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Diversify the toy box: Christmas gifts for children with disabilities

Kids with disabilities need toys that are useful and respectful. Shutterstock

Diversify the toy box: Christmas gifts for children with disabilities

The lead up to Christmas is historically fraught with tension. The pressure to get it right – particularly for the children in your life – can be immense.

When buying presents for children with disabilities, it becomes significantly harder to find toys that are both usable and respectful.

Color SENSEation, a colouring-in book for the blind. Debi Harrison

Toys designed specifically for children with disabilities, catalogues of suitable mainstream toys and calls to increase the disability diversity of toys have gained attention this year.

Increasingly, disability is recognised as a complex mix of both social and biological forces. People with disabilities are disabled by both the impacts of impairments and those limitations created by a disabling society.

A brief history of disability toys

The history of disability toys – that is, both toys designed for use by disabled children, and toys that depict disability – reflects the changing treatment of the disabled.

The early history of disability toys in the 20th century was entirely medicalised, while shifting concepts of disability social justice can be seen in later toys.

Doll used to explain polio treatment to young children. Circa 1930-1950. Science Museum London

Historically, and continuing today, toys have been used to explain medical procedures to children with disabilities. During the polio epidemic between the 1930s and 50s toys with callipers and iron lungs were used in hospitals to teach children about the disease.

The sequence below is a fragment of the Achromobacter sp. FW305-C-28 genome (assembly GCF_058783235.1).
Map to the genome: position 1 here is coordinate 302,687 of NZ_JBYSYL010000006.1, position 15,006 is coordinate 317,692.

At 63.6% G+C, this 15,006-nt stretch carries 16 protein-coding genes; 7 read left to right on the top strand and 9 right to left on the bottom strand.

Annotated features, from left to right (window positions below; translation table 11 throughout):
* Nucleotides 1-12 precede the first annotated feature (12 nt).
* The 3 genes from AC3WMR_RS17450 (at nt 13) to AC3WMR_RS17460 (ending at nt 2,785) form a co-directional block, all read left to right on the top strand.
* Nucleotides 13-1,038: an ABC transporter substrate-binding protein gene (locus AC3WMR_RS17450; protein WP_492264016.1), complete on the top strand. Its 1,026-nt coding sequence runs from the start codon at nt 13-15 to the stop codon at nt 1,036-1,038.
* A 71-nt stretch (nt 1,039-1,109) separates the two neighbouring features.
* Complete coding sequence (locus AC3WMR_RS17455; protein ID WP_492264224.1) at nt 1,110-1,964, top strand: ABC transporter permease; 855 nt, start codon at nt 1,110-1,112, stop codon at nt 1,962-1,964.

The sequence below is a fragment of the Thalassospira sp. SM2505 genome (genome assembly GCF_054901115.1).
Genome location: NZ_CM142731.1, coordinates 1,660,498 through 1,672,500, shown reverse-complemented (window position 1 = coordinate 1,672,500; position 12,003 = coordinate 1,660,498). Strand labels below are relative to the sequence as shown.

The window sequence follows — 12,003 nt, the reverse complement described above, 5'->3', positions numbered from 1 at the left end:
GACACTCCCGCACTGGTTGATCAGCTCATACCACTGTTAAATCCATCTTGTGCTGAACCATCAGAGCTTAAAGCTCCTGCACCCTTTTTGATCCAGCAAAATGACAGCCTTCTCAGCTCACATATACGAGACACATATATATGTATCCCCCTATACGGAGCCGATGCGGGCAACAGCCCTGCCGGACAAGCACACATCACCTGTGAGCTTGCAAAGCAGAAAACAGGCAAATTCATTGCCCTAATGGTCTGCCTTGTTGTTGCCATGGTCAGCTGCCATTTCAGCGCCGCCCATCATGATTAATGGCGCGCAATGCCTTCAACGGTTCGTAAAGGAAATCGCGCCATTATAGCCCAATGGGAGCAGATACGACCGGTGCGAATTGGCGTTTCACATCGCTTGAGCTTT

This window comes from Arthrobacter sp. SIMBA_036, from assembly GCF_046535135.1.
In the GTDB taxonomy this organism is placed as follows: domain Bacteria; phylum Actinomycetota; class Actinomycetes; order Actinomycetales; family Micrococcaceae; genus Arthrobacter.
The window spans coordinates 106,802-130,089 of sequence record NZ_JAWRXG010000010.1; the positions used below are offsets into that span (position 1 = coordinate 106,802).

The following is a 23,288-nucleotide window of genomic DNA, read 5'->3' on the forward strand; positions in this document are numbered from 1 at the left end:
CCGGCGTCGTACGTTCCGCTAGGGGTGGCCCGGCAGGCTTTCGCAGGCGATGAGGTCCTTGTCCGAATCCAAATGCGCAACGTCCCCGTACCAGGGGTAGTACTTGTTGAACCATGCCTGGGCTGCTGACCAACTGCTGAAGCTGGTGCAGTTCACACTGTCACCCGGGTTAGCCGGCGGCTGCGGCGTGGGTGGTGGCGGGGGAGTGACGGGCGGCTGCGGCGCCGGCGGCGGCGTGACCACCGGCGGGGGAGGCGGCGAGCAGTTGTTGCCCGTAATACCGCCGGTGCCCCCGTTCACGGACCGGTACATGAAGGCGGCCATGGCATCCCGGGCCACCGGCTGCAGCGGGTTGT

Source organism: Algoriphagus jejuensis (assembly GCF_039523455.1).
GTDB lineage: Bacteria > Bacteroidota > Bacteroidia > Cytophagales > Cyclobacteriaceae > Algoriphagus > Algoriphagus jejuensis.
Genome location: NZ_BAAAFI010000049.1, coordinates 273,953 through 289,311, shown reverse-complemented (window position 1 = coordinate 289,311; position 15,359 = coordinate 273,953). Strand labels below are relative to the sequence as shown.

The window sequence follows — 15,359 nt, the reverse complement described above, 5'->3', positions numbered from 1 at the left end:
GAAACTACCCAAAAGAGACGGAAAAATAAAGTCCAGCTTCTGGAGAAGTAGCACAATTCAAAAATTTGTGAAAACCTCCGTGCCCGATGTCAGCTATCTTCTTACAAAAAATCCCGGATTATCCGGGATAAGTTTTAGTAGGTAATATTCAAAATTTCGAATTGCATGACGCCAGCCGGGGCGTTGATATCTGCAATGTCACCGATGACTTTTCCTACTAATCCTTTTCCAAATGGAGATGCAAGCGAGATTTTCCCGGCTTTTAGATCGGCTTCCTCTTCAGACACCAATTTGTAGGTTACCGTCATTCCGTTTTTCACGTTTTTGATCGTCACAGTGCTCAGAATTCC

Then, in the 1960s, the most un/popular disability toy was the Mr Magoo Toy Car which Everybody: An Artifact History of America argues was integral in galvanising disability rights protests. As a number of disabled war veterans joined the disability rights movements, both GI Joe and Ideal Toys released disabled hyper masculine action figures in the 1970s.

This decade also saw moves to de-institutionalise children with disabilities prompting families to consider the importance of toys and play for children with disabilities.

But when Mattel released Hal’s Pals, a series of Cabbage Patch style dolls with disabilities during the 1980s, toy-industry analysts predicted the dolls would not have longevity because children with disabilities “felt different” and would not like to see dolls like themselves in the mainstream market.

A number of dolls designed to look like they have Down’s Syndrome have received similar negative feedback.

Mattel’s 1990s special releases Share a Smile Becky and American Sign Language teacher dolls have been both criticised and applauded.

Toys for children with disabilities

With digitally literate parents increasingly searching online for resources for their children with disabilities, a number of toys designed specifically for children with disabilities are gaining attention through internet marketing.